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Inukshuk Wireless Partnership v. NextWave Holdco LLC et al, 2013 ONSC 5631 117 O.R. (3d) 206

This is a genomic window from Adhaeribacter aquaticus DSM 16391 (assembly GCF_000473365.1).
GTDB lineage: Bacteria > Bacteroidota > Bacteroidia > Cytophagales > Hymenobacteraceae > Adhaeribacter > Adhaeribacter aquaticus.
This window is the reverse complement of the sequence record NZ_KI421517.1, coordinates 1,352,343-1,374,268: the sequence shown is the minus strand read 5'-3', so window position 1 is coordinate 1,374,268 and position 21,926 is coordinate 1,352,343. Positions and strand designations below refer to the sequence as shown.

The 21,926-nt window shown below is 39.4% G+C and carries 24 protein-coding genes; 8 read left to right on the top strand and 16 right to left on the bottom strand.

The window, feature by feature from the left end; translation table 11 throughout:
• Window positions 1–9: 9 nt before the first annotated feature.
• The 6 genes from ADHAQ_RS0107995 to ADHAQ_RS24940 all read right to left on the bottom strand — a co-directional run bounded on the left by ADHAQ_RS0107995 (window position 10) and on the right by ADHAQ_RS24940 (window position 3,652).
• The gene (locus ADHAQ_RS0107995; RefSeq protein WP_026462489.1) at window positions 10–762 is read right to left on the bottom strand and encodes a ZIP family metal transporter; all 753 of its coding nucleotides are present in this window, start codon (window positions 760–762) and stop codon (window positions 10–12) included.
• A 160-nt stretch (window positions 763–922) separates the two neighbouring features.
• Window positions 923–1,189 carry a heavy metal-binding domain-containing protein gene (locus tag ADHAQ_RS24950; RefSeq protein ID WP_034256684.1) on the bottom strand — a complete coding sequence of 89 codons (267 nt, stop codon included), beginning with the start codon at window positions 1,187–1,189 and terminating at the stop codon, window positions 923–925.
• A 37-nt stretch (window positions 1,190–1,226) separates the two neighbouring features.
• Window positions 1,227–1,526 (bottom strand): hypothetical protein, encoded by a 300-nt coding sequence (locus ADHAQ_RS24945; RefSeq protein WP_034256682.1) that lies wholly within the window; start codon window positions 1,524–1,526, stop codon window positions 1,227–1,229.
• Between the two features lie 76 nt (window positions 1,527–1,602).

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NextWave Holdco LLC (“NextWave”), through an indirect subsidiary, 4253311 Canada Inc. (“425”), held licences to use Canadian 2.3 gigahertz wireless spectrum in various geographic territories across Canada. The 2.3 GHz spectrum recently became important in Canada because of its suitability for “long-term evolution” (LTE) technology, which will be the next major advance in high-speed data for mobile phones, and the announcement by AT&T that it would build out on the 2.3 GHz spectrum in the United States. Inukshuk Wireless Partnership (“Inukshuk”) also held licences for the 2.3 GHz spectrum in Canada and in November 2012 entered into a letter agreement under which 425 agreed on certain terms to transfer its licences to IWP for approximately $85.9 million. NextWave guaranteed the obligations of 425. Not long after the letter agreement was made, a rival Canadian carrier offered NextWave $125 million for the licences. In March 2013, NextWave commenced an action for a jury trial in San Diego, where NextWave’s head office was situated, seeking a declaration there was no binding agreement with Inukshuk. Contemporaneously, Inukshuk commenced an action in Ontario to enforce the letter agreement. NextWave brought a motion in the Ontario Superior Court seeking to dismiss Inukshuk’s Ontario action on the basis that Ontario courts lacked jurisdiction because NextWave had no presence in Ontario and the letter agreement was not made in Ontario. NextWave argued, in the alternative, that San Diego was the more appropriate forum. The Court held that it had jurisdiction to deal with Inukshuk’s action and that it should not be stayed. The Court held that Inukshuk had a good arguable case that the letter agreement was made in both Montreal and Toronto, as this is where the contract was accepted. Moreover, Inukshuk had a good arguable case that the wireless spectrum licenses were personal property in Ontario. The court further held that NextWave and 425 failed to establish that California was the clearly more appropriate forum. Fasken Martineau acted as legal counsel to Inukshuk with a team led by Samuel R. Rickett, Murray Braithwaite, Laurence Dunbar, Stephen Whitehead, Jon Lancaster and Kimberly Potter (Litigation & Dispute Resolution).



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